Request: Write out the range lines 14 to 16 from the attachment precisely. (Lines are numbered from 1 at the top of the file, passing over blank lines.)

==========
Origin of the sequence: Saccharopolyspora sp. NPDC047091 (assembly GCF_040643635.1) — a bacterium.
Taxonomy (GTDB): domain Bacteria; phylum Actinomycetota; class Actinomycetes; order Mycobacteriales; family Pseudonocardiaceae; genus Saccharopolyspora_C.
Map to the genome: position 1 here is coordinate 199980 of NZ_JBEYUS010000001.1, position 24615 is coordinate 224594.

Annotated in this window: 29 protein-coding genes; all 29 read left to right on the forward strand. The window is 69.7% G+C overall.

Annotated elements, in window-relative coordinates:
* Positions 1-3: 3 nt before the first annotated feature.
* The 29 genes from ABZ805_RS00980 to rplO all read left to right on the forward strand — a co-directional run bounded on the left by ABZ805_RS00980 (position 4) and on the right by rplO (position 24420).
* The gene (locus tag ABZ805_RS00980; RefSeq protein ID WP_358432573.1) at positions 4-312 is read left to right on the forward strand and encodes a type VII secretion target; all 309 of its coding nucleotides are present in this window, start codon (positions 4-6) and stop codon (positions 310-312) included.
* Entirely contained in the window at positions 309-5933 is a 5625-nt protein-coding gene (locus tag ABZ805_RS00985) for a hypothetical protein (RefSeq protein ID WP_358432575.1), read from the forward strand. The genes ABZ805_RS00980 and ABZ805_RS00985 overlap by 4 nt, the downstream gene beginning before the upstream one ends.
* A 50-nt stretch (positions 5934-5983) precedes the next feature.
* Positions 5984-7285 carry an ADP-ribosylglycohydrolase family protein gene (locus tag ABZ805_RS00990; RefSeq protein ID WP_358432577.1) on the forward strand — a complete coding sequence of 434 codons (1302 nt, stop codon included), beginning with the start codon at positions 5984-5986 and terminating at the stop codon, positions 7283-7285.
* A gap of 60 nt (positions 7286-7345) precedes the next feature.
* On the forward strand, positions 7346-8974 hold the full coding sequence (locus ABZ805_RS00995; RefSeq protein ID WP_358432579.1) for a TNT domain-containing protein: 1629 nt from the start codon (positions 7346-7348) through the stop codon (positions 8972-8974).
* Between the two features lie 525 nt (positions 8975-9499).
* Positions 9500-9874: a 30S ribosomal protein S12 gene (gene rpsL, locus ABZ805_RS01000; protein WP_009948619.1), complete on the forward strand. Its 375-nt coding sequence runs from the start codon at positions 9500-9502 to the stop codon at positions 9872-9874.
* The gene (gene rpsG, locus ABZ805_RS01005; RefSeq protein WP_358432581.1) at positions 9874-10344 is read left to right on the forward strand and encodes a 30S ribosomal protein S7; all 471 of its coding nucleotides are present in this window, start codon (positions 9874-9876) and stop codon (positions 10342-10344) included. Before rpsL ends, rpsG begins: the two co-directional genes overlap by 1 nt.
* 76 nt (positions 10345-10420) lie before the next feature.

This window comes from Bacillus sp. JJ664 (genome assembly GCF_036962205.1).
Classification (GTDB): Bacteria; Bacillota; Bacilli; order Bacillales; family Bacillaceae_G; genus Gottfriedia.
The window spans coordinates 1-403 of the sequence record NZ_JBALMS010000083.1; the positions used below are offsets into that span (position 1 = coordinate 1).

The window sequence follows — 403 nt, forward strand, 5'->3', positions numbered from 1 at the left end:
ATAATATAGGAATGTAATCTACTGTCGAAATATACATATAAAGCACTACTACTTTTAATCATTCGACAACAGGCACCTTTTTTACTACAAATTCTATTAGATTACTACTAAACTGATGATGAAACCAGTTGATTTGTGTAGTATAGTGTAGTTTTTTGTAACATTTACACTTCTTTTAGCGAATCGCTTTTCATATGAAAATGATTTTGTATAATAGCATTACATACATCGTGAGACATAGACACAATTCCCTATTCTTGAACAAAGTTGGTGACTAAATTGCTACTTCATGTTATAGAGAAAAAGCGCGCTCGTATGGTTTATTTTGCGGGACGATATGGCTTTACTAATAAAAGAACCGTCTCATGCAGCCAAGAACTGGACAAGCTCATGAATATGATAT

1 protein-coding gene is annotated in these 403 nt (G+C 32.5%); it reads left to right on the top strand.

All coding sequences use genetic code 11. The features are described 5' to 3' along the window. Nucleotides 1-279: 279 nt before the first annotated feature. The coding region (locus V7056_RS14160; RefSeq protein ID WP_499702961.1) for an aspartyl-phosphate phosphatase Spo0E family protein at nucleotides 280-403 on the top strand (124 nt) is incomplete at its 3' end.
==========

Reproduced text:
* Between the two features lie 525 nt (positions 8975-9499).
* Positions 9500-9874: a 30S ribosomal protein S12 gene (gene rpsL, locus ABZ805_RS01000; protein WP_009948619.1), complete on the forward strand. Its 375-nt coding sequence runs from the start codon at positions 9500-9502 to the stop codon at positions 9872-9874.
* The gene (gene rpsG, locus ABZ805_RS01005; RefSeq protein WP_358432581.1) at positions 9874-10344 is read left to right on the forward strand and encodes a 30S ribosomal protein S7; all 471 of its coding nucleotides are present in this window, start codon (positions 9874-9876) and stop codon (positions 10342-10344) included. Before rpsL ends, rpsG begins: the two co-directional genes overlap by 1 nt.